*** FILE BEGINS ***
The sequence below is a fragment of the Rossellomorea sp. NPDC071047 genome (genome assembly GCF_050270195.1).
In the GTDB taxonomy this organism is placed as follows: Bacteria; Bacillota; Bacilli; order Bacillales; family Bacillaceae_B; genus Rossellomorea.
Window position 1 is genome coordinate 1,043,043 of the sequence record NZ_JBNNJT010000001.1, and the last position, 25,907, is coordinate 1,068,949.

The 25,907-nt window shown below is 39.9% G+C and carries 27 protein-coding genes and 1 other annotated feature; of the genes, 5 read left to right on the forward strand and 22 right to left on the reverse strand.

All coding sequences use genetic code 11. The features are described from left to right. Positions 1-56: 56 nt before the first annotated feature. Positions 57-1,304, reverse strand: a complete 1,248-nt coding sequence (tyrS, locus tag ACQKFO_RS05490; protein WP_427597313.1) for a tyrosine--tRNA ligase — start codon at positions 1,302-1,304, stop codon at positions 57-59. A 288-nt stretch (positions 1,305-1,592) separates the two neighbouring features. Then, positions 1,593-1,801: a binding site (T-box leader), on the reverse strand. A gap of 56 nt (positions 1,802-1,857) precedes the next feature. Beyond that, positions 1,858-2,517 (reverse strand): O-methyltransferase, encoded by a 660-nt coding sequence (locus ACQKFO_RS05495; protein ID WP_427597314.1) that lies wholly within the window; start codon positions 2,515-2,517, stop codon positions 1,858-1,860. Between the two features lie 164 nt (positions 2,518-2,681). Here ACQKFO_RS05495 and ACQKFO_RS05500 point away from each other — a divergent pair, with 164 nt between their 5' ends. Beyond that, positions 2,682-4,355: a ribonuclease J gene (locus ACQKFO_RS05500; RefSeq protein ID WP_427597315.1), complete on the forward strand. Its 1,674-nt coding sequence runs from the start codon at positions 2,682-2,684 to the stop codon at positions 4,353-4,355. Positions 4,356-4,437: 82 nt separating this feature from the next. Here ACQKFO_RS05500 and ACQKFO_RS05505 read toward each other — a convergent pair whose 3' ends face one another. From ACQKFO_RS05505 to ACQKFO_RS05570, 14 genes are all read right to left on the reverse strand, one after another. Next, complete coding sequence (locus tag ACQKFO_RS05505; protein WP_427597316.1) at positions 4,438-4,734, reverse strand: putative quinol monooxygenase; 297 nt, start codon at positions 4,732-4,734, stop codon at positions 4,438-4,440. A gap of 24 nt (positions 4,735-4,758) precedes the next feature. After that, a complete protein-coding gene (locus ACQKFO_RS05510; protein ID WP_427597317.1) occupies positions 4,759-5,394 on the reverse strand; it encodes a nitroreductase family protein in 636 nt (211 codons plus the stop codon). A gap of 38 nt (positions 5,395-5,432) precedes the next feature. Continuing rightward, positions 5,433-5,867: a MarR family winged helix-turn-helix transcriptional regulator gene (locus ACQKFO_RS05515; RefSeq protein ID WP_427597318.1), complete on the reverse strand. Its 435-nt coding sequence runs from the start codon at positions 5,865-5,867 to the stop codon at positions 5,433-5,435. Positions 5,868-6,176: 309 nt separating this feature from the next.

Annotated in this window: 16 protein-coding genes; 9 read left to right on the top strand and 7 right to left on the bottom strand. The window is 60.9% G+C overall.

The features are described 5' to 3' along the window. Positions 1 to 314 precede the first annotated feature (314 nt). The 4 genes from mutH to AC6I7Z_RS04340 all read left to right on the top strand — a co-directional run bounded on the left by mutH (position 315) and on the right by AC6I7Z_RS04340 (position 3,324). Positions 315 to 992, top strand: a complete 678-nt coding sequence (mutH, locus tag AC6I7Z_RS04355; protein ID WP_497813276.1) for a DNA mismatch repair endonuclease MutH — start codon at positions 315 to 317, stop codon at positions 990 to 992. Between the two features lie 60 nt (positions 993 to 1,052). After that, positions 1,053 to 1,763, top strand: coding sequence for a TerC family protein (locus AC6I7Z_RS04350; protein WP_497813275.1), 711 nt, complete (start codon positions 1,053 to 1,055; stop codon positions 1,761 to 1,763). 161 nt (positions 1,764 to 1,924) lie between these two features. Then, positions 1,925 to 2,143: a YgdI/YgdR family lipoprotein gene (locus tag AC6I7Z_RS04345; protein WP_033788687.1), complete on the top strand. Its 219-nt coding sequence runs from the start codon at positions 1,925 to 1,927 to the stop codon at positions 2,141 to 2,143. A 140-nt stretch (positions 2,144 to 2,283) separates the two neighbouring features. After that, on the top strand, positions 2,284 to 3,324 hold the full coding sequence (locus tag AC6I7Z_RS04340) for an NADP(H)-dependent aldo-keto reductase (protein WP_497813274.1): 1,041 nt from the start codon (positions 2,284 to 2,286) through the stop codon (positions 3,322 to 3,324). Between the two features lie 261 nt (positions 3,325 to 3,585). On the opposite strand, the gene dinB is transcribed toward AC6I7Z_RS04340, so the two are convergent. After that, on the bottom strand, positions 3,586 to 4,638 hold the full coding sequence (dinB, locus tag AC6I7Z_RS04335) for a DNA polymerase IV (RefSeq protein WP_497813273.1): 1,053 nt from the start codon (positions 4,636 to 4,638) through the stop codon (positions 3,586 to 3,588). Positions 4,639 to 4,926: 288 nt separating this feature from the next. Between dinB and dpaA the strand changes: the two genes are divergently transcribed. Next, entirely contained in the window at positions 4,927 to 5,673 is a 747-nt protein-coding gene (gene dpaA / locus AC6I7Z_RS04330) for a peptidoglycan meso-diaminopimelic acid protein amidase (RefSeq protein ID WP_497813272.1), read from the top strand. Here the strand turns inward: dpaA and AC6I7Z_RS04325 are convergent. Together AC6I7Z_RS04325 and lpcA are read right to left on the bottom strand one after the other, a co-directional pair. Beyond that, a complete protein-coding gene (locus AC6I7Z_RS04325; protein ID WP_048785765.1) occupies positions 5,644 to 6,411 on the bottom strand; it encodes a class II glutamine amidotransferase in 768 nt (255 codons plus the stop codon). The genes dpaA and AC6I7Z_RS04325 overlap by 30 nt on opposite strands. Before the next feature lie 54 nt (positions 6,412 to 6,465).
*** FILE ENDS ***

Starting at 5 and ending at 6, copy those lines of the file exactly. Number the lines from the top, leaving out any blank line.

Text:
All coding sequences use genetic code 11. The features are described from left to right. Positions 1-56: 56 nt before the first annotated feature. Positions 57-1,304, reverse strand: a complete 1,248-nt coding sequence (tyrS, locus tag ACQKFO_RS05490; protein WP_427597313.1) for a tyrosine--tRNA ligase — start codon at positions 1,302-1,304, stop codon at positions 57-59. A 288-nt stretch (positions 1,305-1,592) separates the two neighbouring features. Then, positions 1,593-1,801: a binding site (T-box leader), on the reverse strand. A gap of 56 nt (positions 1,802-1,857) precedes the next feature. Beyond that, positions 1,858-2,517 (reverse strand): O-methyltransferase, encoded by a 660-nt coding sequence (locus ACQKFO_RS05495; protein ID WP_427597314.1) that lies wholly within the window; start codon positions 2,515-2,517, stop codon positions 1,858-1,860. Between the two features lie 164 nt (positions 2,518-2,681). Here ACQKFO_RS05495 and ACQKFO_RS05500 point away from each other — a divergent pair, with 164 nt between their 5' ends. Beyond that, positions 2,682-4,355: a ribonuclease J gene (locus ACQKFO_RS05500; RefSeq protein ID WP_427597315.1), complete on the forward strand. Its 1,674-nt coding sequence runs from the start codon at positions 2,682-2,684 to the stop codon at positions 4,353-4,355. Positions 4,356-4,437: 82 nt separating this feature from the next. Here ACQKFO_RS05500 and ACQKFO_RS05505 read toward each other — a convergent pair whose 3' ends face one another. From ACQKFO_RS05505 to ACQKFO_RS05570, 14 genes are all read right to left on the reverse strand, one after another. Next, complete coding sequence (locus tag ACQKFO_RS05505; protein WP_427597316.1) at positions 4,438-4,734, reverse strand: putative quinol monooxygenase; 297 nt, start codon at positions 4,732-4,734, stop codon at positions 4,438-4,440. A gap of 24 nt (positions 4,735-4,758) precedes the next feature. After that, a complete protein-coding gene (locus ACQKFO_RS05510; protein ID WP_427597317.1) occupies positions 4,759-5,394 on the reverse strand; it encodes a nitroreductase family protein in 636 nt (211 codons plus the stop codon). A gap of 38 nt (positions 5,395-5,432) precedes the next feature. Continuing rightward, positions 5,433-5,867: a MarR family winged helix-turn-helix transcriptional regulator gene (locus ACQKFO_RS05515; RefSeq protein ID WP_427597318.1), complete on the reverse strand. Its 435-nt coding sequence runs from the start codon at positions 5,865-5,867 to the stop codon at positions 5,433-5,435. Positions 5,868-6,176: 309 nt separating this feature from the next.

Annotated in this window: 16 protein-coding genes; 9 read left to right on the top strand and 7 right to left on the bottom strand. The window is 60.9% G+C overall.